I’ve learned a lot over the last couple of months about colorectal cancer. It’s the third most diagnosed cancer in the US and the second most deadly cancer in men and women combined. Survival rates are good when caught and treated early. 10% of the new onset cases are going to be in patients under the age of 50. That’s about 9,500 people each year.
So here I am jumping on the awareness band wagon. Don’t be ignore your symptoms, don’t be afraid to talk to your doctor and be screened. Don’t assume you’re too young. And if you’re part of the over 50 crowd where screening is recommended…please do it. I can promise the bowel prep is way easier than treatment.
Kerry just finished week 2 of chemo and radiation. Overall, it was a good week. The chemo really seems to affect his appetite and taste of food. Our biggest battle this week was finding something that sounded good to eat and getting him to eat it before it started sounding not so good. It’s tough to fight off nausea and keep food in your stomach when you don’t really want to eat anything at all.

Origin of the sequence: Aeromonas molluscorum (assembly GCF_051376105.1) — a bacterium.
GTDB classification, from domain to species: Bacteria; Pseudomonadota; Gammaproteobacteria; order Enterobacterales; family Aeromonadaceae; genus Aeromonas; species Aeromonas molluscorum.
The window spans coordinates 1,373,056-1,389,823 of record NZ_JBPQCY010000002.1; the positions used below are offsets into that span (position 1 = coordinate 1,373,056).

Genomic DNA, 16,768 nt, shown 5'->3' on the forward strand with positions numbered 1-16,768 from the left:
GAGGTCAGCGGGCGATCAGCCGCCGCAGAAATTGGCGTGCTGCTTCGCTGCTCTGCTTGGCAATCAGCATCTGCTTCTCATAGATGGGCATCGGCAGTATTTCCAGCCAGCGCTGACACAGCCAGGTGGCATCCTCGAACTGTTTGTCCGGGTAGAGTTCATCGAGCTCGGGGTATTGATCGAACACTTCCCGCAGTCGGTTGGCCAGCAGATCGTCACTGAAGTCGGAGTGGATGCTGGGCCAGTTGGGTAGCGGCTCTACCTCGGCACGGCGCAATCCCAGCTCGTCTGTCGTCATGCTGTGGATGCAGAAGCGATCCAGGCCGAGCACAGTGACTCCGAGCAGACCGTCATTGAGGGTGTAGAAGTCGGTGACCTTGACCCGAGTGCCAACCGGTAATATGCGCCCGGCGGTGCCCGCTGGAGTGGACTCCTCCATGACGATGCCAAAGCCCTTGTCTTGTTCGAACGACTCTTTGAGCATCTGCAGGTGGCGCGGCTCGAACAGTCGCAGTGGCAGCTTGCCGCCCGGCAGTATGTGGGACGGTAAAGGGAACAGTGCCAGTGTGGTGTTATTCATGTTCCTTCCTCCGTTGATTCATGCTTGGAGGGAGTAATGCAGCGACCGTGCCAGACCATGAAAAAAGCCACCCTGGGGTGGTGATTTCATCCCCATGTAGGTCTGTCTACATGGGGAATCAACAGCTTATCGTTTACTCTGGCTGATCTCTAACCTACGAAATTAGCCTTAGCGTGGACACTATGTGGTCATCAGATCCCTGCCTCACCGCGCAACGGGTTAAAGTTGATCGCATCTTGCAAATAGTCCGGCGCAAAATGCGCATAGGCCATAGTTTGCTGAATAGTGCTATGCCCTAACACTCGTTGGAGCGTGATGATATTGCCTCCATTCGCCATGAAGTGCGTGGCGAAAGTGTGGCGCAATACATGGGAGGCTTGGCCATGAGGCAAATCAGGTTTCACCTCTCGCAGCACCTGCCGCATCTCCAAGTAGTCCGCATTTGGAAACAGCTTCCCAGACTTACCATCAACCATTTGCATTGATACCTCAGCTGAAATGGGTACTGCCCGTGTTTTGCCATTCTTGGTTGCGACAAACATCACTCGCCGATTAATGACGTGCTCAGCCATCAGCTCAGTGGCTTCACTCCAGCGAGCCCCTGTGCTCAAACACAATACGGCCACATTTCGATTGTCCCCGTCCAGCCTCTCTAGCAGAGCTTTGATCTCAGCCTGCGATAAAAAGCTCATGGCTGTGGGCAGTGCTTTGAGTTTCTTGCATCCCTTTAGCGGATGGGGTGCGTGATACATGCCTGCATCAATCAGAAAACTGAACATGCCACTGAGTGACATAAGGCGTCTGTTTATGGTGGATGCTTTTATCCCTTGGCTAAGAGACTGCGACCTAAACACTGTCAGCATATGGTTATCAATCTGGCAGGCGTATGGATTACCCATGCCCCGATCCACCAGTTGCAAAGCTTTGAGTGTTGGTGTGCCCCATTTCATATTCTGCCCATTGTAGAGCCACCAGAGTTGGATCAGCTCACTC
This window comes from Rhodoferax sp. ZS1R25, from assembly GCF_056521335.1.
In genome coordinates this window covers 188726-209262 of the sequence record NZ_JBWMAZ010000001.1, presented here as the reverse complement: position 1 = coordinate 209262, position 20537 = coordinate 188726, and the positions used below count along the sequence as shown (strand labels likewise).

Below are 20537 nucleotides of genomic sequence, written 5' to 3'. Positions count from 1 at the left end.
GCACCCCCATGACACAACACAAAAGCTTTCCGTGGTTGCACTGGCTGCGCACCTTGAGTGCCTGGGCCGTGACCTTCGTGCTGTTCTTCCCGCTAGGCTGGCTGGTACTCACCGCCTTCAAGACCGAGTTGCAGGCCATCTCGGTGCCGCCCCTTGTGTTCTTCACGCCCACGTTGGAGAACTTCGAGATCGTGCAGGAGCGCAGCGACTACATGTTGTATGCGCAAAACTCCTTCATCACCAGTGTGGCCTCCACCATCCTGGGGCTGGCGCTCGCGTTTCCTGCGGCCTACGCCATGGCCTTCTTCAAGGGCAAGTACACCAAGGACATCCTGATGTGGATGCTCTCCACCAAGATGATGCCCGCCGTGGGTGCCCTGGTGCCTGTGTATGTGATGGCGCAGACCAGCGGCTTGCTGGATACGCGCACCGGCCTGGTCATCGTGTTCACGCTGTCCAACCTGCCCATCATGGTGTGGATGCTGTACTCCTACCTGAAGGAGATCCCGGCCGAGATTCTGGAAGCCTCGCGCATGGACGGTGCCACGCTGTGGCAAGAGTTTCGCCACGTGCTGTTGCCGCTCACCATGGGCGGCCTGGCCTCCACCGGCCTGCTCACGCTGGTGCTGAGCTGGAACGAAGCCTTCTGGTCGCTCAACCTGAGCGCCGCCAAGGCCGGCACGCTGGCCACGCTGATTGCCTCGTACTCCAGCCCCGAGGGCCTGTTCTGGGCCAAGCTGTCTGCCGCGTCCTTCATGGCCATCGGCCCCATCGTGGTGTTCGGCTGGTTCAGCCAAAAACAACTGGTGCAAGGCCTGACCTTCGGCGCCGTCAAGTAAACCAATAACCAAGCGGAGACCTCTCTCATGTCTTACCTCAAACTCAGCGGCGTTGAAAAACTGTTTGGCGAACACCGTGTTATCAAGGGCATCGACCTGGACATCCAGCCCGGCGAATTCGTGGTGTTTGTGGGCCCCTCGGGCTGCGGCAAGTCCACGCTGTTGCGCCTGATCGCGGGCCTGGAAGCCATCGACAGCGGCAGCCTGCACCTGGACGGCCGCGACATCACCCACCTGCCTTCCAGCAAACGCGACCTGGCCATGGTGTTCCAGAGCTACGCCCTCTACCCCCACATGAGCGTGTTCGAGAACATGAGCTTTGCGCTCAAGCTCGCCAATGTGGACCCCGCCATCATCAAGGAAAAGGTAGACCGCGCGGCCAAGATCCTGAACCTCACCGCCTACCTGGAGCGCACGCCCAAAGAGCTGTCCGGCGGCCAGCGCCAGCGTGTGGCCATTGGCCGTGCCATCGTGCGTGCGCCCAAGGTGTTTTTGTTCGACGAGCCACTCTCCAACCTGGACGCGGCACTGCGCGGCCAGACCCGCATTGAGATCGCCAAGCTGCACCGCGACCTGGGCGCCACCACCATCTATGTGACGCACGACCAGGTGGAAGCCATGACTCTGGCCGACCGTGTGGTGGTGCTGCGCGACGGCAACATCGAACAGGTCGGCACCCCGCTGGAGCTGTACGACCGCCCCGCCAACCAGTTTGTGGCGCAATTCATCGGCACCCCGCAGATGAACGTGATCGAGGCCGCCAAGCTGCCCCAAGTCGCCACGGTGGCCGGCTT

We did find a couple of winners in the food category. Pizza always seems to sound good. Banana peppers…we also learned our boys also enjoy these. We’ve gone through more than a couple jars this week already! I made a vegan cauliflower/broccoli soup this last week that he was able to eat for more than one meal.
When Kerry was initially diagnosed we went to a mostly plant based diet without processed carbs or sugars. With his lack of appetite, there have been some days he’s just eaten whatever he could tolerate…plant based or not.